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The Iraqi government will reopen the notorious Abu Ghraib prison next month under the name of Baghdad Central Prison, a senior justice official has said.
The announcement came as the US military began handing over detainees in its custody to the Iraqis under a new security agreement.
Busho Ibrahim, Iraq's deputy justice minister, said on Saturday the Abu Ghraib prison had been renovated to meet international standards.
"We have named it Baghdad Central Prison because of its bad reputation as Abu Ghraib prison, not just because of what the Americans did there but also because of what the regime of Saddam has done," he said.
Abu Ghraib shot into notoriety after photographs of US prison guards torturing inmates at the facility just outside Baghdad surfaced.
While Saddam Hussein, Iraq's deposed leader, was in power, his administration held thousands of inmates at the prison.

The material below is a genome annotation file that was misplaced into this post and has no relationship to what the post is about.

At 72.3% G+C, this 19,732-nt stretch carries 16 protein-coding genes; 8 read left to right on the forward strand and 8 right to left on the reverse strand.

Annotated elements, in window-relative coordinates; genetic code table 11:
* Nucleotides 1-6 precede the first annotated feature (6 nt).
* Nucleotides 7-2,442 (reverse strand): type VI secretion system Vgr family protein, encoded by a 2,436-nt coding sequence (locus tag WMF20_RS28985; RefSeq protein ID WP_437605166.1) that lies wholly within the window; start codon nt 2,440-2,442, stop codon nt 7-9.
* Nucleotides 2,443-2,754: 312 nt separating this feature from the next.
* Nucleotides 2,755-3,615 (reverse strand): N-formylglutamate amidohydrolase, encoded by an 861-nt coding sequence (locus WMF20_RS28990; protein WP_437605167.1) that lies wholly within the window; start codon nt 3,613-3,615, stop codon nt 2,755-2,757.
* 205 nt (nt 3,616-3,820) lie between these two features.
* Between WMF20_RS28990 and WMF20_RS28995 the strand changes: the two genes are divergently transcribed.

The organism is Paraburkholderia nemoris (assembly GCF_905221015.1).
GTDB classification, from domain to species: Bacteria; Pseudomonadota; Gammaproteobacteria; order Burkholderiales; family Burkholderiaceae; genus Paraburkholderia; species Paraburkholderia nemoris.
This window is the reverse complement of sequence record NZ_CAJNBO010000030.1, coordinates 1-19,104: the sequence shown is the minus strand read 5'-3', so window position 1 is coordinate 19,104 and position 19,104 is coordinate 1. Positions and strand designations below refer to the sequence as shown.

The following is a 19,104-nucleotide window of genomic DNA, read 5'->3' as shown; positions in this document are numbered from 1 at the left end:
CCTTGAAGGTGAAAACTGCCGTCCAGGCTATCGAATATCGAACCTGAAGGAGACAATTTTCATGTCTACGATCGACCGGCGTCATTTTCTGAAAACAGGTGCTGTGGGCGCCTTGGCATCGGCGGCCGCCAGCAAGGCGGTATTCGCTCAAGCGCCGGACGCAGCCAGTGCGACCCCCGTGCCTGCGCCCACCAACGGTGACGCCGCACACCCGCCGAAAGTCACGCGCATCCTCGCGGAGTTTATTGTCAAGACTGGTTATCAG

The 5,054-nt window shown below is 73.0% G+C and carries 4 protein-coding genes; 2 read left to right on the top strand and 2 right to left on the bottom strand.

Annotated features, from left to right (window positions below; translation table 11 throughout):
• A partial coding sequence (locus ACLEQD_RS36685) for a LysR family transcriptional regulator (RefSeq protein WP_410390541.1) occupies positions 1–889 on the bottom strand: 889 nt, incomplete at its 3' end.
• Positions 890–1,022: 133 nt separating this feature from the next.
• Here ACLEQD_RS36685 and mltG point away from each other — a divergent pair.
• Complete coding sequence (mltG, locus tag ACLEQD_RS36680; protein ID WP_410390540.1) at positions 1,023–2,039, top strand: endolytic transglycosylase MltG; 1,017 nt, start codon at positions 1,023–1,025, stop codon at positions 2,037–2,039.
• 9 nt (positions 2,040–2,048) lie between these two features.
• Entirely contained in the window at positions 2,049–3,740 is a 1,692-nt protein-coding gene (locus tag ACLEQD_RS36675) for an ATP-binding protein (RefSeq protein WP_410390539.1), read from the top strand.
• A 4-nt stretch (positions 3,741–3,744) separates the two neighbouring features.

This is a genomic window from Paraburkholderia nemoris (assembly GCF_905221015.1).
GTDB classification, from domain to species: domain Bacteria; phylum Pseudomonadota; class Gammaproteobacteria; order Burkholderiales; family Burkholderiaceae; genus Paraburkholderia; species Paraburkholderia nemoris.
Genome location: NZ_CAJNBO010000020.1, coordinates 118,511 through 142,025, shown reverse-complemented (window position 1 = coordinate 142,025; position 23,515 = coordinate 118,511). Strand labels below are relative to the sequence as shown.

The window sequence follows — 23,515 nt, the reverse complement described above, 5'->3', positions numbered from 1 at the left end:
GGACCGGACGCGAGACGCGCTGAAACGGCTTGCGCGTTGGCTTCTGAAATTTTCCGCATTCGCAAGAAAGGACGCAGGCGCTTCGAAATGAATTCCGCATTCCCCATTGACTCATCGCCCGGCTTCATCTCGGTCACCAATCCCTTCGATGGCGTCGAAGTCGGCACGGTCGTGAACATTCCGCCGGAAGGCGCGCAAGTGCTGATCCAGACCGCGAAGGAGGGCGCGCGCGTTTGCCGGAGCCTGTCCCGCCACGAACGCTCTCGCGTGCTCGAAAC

Iraq has been under pressure to increase the capacity and quality of its prisons and improve the transparency and efficiency of its criminal justice system.
Under a pact which took effect on January 1, US forces in Iraq lost the power to hold without charge the approximately 15,000 detainees they have and are supposed to turn them over to Iraqi justice or set them free.
Ibrahim said the prison would house 3,500 inmates when it reopens in mid-February and would have a capacity for at least 15,000 by the end of this year.
"This prison will solve many problems for us - huge problems," he said.
Abu Ghraib is in an area where heavy fighting took place during the early years of the US invasion in Iraq. The US military closed the facility in 2006 after constructing a giant, purpose-built prison camp in the desert on the Kuwaiti border.